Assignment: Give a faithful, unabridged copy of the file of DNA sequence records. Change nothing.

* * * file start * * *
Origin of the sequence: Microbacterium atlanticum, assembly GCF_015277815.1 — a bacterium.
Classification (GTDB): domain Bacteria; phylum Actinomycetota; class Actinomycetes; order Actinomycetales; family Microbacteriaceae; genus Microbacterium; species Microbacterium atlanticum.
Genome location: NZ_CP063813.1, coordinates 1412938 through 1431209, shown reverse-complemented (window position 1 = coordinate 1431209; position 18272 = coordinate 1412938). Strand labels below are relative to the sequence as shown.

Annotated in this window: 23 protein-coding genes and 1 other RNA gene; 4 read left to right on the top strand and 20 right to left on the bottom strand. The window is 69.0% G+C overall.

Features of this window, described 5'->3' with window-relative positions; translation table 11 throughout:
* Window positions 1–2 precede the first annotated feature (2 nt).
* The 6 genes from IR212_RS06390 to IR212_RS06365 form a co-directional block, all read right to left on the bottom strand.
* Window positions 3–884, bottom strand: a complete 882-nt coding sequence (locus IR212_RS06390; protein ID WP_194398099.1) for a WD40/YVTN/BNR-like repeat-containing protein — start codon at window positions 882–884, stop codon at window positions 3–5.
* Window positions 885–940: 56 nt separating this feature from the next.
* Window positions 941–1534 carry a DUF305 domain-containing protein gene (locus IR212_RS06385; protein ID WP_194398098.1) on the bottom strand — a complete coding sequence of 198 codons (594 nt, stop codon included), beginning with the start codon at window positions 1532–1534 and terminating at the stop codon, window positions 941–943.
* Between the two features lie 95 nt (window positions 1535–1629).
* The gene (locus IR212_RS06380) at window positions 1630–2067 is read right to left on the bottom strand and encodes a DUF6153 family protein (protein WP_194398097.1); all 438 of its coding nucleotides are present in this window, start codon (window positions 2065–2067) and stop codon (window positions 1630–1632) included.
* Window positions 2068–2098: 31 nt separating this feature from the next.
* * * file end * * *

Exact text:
Origin of the sequence: Microbacterium atlanticum, assembly GCF_015277815.1 — a bacterium.
Classification (GTDB): domain Bacteria; phylum Actinomycetota; class Actinomycetes; order Actinomycetales; family Microbacteriaceae; genus Microbacterium; species Microbacterium atlanticum.
Genome location: NZ_CP063813.1, coordinates 1412938 through 1431209, shown reverse-complemented (window position 1 = coordinate 1431209; position 18272 = coordinate 1412938). Strand labels below are relative to the sequence as shown.

Annotated in this window: 23 protein-coding genes and 1 other RNA gene; 4 read left to right on the top strand and 20 right to left on the bottom strand. The window is 69.0% G+C overall.

Features of this window, described 5'->3' with window-relative positions; translation table 11 throughout:
* Window positions 1–2 precede the first annotated feature (2 nt).
* The 6 genes from IR212_RS06390 to IR212_RS06365 form a co-directional block, all read right to left on the bottom strand.
* Window positions 3–884, bottom strand: a complete 882-nt coding sequence (locus IR212_RS06390; protein ID WP_194398099.1) for a WD40/YVTN/BNR-like repeat-containing protein — start codon at window positions 882–884, stop codon at window positions 3–5.
* Window positions 885–940: 56 nt separating this feature from the next.
* Window positions 941–1534 carry a DUF305 domain-containing protein gene (locus IR212_RS06385; protein ID WP_194398098.1) on the bottom strand — a complete coding sequence of 198 codons (594 nt, stop codon included), beginning with the start codon at window positions 1532–1534 and terminating at the stop codon, window positions 941–943.
* Between the two features lie 95 nt (window positions 1535–1629).
* The gene (locus IR212_RS06380) at window positions 1630–2067 is read right to left on the bottom strand and encodes a DUF6153 family protein (protein WP_194398097.1); all 438 of its coding nucleotides are present in this window, start codon (window positions 2065–2067) and stop codon (window positions 1630–1632) included.
* Window positions 2068–2098: 31 nt separating this feature from the next.